<ns1:Name xmlns:ns1=”http://schemas.microsoft.com/Sql/2008/05/Types/Tables/dbo%22></ns1:Name>
<ns1:DOJ xmlns:ns1=”http://schemas.microsoft.com/Sql/2008/05/Types/Tables/dbo%22></ns1:DOJ>
<ns1:Designation xmlns:ns1=”http://schemas.microsoft.com/Sql/2008/05/Types/Tables/dbo%22></ns1:Designation>
<ns1:Job_Description xmlns:ns1=”http://schemas.microsoft.com/Sql/2008/05/Types/Tables/dbo%22></ns1:Job_Description>
<ns1:Photo xmlns:ns1=”http://schemas.microsoft.com/Sql/2008/05/Types/Tables/dbo%22></ns1:Photo>
<ns1:Rating xmlns:ns1=”http://schemas.microsoft.com/Sql/2008/05/Types/Tables/dbo%22></ns1:Rating>
<ns1:Salary xmlns:ns1=”http://schemas.microsoft.com/Sql/2008/05/Types/Tables/dbo%22></ns1:Salary>
<ns1:Last_Modified xmlns:ns1=”http://schemas.microsoft.com/Sql/2008/05/Types/Tables/dbo%22></ns1:Last_Modified>
<ns1:Status xmlns:ns1=”http://schemas.microsoft.com/Sql/2008/05/Types/Tables/dbo%22></ns1:Status>
<ns1:Address xmlns:ns1=”http://schemas.microsoft.com/Sql/2008/05/Types/Tables/dbo%22></ns1:Address>
</ns0:After>
<ns0:Before>
<ns1:Employee_ID xmlns:ns1=”http://schemas.microsoft.com/Sql/2008/05/Types/Tables/dbo%22></ns1:Employee_ID>
<ns1:Name xmlns:ns1=”http://schemas.microsoft.com/Sql/2008/05/Types/Tables/dbo%22></ns1:Name>
<ns1:DOJ xmlns:ns1=”http://schemas.microsoft.com/Sql/2008/05/Types/Tables/dbo%22></ns1:DOJ>
<ns1:Designation xmlns:ns1=”http://schemas.microsoft.com/Sql/2008/05/Types/Tables/dbo%22></ns1:Designation>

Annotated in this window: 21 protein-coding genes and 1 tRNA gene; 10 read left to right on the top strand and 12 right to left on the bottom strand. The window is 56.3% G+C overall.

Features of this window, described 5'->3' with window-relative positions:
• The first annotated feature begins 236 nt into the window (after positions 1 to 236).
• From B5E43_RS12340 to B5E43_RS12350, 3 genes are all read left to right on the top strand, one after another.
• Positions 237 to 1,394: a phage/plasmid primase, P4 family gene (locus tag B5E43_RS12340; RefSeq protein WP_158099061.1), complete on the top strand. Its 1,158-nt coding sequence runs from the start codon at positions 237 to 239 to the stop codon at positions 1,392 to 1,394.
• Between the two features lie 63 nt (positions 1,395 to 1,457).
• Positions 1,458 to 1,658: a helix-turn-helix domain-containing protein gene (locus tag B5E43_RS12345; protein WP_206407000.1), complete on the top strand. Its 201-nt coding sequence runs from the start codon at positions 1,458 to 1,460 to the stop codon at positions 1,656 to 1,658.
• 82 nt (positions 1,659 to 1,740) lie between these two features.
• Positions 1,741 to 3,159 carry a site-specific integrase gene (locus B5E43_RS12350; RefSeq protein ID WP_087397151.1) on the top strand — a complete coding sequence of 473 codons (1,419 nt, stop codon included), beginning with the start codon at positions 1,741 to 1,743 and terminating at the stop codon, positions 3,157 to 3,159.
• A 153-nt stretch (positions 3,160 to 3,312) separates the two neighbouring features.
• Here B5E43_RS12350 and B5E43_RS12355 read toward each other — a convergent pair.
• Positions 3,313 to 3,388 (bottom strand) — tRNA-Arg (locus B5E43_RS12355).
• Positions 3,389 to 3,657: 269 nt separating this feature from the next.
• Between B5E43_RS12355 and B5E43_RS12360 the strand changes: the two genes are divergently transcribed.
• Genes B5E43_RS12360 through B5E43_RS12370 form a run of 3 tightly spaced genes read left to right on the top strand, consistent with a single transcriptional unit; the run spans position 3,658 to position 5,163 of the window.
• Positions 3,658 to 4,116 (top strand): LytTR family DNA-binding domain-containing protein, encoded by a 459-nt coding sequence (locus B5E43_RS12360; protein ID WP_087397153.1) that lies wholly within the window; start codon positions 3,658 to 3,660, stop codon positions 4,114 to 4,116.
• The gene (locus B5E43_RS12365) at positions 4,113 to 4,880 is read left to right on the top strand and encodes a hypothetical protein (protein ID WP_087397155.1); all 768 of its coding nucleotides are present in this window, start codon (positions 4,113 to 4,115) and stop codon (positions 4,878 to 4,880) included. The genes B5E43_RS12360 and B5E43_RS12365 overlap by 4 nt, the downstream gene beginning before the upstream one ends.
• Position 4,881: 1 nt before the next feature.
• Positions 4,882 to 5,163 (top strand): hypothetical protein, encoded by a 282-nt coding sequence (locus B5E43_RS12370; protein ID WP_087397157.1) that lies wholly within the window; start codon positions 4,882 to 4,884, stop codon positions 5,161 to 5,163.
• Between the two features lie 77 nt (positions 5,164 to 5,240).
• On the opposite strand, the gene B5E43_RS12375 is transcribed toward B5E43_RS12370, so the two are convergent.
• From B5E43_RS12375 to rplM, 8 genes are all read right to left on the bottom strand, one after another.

<ns1:Job_Description xmlns:ns1=”http://schemas.microsoft.com/Sql/2008/05/Types/Tables/dbo%22></ns1:Job_Description>
<ns1:Photo xmlns:ns1=”http://schemas.microsoft.com/Sql/2008/05/Types/Tables/dbo%22></ns1:Photo>
<ns1:Rating xmlns:ns1=”http://schemas.microsoft.com/Sql/2008/05/Types/Tables/dbo%22></ns1:Rating>
<ns1:Salary xmlns:ns1=”http://schemas.microsoft.com/Sql/2008/05/Types/Tables/dbo%22></ns1:Salary>
<ns1:Last_Modified xmlns:ns1=”http://schemas.microsoft.com/Sql/2008/05/Types/Tables/dbo%22></ns1:Last_Modified>
<ns1:Status xmlns:ns1=”http://schemas.microsoft.com/Sql/2008/05/Types/Tables/dbo%22></ns1:Status>
<ns1:Address xmlns:ns1=”http://schemas.microsoft.com/Sql/2008/05/Types/Tables/dbo%22></ns1:Address>
</ns0:Before>
</ns0:RowPair>
</ns0:Rows>
</ns0:Update>

Delete:

<ns0:Delete xmlns:ns0=”http://schemas.microsoft.com/Sql/2008/05/TableOp/dbo/Employee%22>
<ns0:Rows>
<ns1:Employee xmlns:ns1=”http://schemas.microsoft.com/Sql/2008/05/Types/Tables/dbo%22>
<ns1:Employee_ID></ns1:Employee_ID>
<ns1:Name></ns1:Name>
<ns1:DOJ></ns1:DOJ>
<ns1:Designation></ns1:Designation>
<ns1:Job_Description></ns1:Job_Description>